A Basque Pepper Glossary

(Provided by Dan Ansotegui)

The Choricero: This is the largest of the Basque peppers at 4-8 inches long, with a meaty texture and sweet flavor. It’s used in signature dishes like chorizo, tongue sauce, and bacalao a la vizcaina (codfish stew). Choriceros are picked young and green for frying, or picked red and mature, then dried and hung in a style similar to New Mexico chiles. To make chorizo, the dried peppers have to be reconstituted. “You break off the stems and get rid of the seeds, put the dried pods in water, bring it to a boil, then you turn off the heat and cover it and let it steep for anywhere from an hour to 24 hours,” Ansotegui explains. Then, the peppers are drained and pureed into a sauce that’s added to the sausage.

The Anglet: One of the three basque “fryer” peppers, these skinny green peppers can reach 5-6 inches long. They’re sweet, mild, and ideal for frying. To try your hand at preparing some, check out “Rodney Wray’s Fried Anglet Peppers.”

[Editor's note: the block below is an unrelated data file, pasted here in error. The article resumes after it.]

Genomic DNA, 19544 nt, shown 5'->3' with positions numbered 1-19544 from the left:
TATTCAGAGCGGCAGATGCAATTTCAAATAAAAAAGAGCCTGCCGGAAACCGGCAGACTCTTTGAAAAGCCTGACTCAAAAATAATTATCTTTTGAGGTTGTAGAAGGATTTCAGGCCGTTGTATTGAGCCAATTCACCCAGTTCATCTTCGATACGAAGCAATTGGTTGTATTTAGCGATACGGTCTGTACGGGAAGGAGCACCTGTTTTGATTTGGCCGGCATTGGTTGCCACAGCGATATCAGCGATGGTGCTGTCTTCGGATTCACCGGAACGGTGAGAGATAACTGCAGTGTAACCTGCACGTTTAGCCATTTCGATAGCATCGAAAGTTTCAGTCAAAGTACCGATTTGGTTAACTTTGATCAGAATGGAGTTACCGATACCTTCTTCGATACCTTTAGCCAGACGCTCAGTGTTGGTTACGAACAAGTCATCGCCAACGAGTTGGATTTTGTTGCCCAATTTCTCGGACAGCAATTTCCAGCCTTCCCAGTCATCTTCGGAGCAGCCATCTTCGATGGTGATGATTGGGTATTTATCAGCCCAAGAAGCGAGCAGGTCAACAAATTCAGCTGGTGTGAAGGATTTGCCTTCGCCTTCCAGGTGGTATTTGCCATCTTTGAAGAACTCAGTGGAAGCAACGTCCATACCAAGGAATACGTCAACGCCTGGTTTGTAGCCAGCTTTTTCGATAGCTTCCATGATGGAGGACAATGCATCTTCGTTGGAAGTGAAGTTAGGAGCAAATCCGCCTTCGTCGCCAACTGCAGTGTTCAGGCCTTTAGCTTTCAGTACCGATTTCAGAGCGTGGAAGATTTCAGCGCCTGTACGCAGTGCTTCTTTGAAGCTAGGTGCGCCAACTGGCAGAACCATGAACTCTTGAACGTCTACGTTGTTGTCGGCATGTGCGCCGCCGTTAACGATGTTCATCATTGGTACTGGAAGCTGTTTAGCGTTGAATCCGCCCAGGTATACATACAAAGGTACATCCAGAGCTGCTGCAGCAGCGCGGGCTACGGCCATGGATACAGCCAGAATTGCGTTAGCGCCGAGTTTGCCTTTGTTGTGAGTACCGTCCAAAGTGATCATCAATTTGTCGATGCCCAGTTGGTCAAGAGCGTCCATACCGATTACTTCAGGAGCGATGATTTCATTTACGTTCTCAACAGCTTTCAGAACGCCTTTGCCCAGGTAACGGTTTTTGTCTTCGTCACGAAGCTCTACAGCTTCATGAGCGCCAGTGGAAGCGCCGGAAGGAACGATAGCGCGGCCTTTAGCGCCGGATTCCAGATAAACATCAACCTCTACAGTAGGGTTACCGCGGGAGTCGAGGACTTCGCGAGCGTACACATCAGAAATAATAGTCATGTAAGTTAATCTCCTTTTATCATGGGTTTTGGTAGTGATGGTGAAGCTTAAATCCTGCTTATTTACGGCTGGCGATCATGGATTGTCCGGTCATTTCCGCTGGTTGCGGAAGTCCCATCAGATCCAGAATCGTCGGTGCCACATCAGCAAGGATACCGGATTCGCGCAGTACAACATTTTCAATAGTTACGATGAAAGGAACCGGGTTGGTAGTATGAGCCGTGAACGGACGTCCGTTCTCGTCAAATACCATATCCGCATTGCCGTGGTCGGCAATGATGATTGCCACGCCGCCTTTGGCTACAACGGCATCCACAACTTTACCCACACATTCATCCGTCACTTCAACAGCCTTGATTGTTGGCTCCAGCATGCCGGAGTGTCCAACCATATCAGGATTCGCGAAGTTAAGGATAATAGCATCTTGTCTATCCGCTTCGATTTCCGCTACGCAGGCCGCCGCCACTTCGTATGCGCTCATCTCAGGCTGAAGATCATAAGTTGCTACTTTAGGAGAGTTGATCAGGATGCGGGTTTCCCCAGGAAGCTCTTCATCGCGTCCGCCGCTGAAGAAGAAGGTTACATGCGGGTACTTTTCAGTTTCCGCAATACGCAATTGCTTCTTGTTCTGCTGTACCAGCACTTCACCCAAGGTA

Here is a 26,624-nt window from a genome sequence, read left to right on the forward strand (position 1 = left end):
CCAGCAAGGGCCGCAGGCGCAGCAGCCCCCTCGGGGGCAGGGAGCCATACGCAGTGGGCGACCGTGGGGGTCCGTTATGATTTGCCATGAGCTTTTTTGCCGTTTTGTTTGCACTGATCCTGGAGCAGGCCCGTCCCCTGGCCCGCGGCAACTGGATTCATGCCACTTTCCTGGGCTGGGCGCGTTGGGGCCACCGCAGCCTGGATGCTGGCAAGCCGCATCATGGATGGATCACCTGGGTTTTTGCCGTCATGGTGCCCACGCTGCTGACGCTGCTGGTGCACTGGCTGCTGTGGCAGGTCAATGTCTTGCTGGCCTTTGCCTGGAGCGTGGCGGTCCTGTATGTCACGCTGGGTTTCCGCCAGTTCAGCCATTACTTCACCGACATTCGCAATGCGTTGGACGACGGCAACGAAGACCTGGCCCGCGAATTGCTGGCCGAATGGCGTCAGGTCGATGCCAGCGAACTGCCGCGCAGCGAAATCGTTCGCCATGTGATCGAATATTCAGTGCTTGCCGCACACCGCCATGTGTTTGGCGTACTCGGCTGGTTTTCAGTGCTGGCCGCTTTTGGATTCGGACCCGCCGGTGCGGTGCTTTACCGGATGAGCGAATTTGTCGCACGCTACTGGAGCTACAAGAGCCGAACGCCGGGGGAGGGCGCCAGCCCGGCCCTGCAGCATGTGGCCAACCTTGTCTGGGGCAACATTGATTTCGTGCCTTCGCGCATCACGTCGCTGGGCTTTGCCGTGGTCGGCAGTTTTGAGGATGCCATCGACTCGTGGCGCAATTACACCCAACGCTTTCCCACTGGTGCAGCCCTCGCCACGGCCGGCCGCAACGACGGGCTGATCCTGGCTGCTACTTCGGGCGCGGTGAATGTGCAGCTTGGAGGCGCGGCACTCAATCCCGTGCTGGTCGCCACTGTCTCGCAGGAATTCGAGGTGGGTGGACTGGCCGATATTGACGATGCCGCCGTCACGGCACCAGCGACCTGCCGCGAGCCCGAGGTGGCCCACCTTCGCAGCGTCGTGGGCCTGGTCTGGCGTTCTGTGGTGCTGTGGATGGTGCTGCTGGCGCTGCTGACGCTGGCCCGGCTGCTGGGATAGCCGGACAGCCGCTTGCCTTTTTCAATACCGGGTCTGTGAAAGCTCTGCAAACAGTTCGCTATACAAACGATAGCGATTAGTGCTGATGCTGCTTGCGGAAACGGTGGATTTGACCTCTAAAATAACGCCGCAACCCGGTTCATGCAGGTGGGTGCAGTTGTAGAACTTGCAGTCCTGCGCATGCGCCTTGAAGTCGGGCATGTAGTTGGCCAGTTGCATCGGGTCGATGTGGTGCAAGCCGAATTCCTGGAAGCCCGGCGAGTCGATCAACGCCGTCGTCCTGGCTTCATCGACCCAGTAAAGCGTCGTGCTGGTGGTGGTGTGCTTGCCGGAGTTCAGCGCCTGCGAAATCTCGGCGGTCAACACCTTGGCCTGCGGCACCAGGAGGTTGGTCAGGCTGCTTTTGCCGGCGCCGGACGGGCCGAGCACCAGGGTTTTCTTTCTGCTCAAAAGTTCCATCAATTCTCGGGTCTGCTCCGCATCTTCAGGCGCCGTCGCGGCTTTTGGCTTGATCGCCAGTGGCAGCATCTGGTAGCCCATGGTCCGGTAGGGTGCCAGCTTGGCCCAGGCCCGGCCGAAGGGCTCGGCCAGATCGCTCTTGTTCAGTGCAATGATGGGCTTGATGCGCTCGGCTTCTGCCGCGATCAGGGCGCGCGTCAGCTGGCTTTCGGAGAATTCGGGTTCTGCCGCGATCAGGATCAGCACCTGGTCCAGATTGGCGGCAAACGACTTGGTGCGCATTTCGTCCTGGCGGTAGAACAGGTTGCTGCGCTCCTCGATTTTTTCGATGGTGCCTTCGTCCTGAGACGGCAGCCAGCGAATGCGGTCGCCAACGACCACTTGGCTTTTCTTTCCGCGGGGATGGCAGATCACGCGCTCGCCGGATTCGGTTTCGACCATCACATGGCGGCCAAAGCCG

The Espelette: These small, spicy red peppers are found on the French side of the Basque Country. Like choriceros, they’re often hung to dry. Instead of reconstituting them, though, Basue cooks prefer to grind espelettes into a spice known as “pimenton.”

The Gernika: These fryers are delicious fried gently in olive oil and sprinkled with salt. They’re usually 4-6 inches long, with tender skin and a more delicate texture than choriceros. They’re typically sweet, but like Russian roulette, Ansotegui says that you’ll hit a spicy one every eight or 10 peppers.

The Guindilla: This is another long, skinny green pepper that’s great for frying. Though it looks identical to its sister pepper, the anglet, the guindilla is on the spicier side. When it’s not fried, you can find it pickled and served with charcuterie.

The Piquillo: These sweet, slightly piquant red peppers look like 2-inch Bell peppers, and are ideal for stuffing or canning. You can find high-quality canned piquillos at The Basque Market in Boise. Ansotegui likes to cook up the canned peppers with olive oil, sliced garlic, the juices from the can, salt, and sugar, and let them simmer. They’re delicious on sandwiches, paired with pork loin, or alone as a side dish.

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